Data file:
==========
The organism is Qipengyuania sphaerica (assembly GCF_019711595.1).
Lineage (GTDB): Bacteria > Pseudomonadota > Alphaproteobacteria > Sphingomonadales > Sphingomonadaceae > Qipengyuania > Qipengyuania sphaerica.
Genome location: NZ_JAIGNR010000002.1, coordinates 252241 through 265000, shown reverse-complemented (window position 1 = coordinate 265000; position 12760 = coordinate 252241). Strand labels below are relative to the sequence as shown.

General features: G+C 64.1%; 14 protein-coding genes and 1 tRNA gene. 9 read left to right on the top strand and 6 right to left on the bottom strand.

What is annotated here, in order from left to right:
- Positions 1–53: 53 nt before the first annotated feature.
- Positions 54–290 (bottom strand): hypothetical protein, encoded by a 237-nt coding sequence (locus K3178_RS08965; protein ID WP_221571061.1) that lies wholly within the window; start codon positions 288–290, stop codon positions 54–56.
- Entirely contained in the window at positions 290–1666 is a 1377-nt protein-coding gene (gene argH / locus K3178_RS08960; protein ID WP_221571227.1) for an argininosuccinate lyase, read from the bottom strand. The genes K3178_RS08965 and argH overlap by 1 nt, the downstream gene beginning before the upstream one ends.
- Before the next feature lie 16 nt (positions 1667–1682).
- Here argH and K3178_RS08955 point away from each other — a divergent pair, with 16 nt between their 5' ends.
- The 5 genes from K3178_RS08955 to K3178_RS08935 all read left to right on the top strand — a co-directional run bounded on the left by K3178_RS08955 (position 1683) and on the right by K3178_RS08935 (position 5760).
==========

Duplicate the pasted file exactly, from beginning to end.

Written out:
The organism is Qipengyuania sphaerica (assembly GCF_019711595.1).
Lineage (GTDB): Bacteria > Pseudomonadota > Alphaproteobacteria > Sphingomonadales > Sphingomonadaceae > Qipengyuania > Qipengyuania sphaerica.
Genome location: NZ_JAIGNR010000002.1, coordinates 252241 through 265000, shown reverse-complemented (window position 1 = coordinate 265000; position 12760 = coordinate 252241). Strand labels below are relative to the sequence as shown.

General features: G+C 64.1%; 14 protein-coding genes and 1 tRNA gene. 9 read left to right on the top strand and 6 right to left on the bottom strand.

What is annotated here, in order from left to right:
- Positions 1–53: 53 nt before the first annotated feature.
- Positions 54–290 (bottom strand): hypothetical protein, encoded by a 237-nt coding sequence (locus K3178_RS08965; protein ID WP_221571061.1) that lies wholly within the window; start codon positions 288–290, stop codon positions 54–56.
- Entirely contained in the window at positions 290–1666 is a 1377-nt protein-coding gene (gene argH / locus K3178_RS08960; protein ID WP_221571227.1) for an argininosuccinate lyase, read from the bottom strand. The genes K3178_RS08965 and argH overlap by 1 nt, the downstream gene beginning before the upstream one ends.
- Before the next feature lie 16 nt (positions 1667–1682).
- Here argH and K3178_RS08955 point away from each other — a divergent pair, with 16 nt between their 5' ends.
- The 5 genes from K3178_RS08955 to K3178_RS08935 all read left to right on the top strand — a co-directional run bounded on the left by K3178_RS08955 (position 1683) and on the right by K3178_RS08935 (position 5760).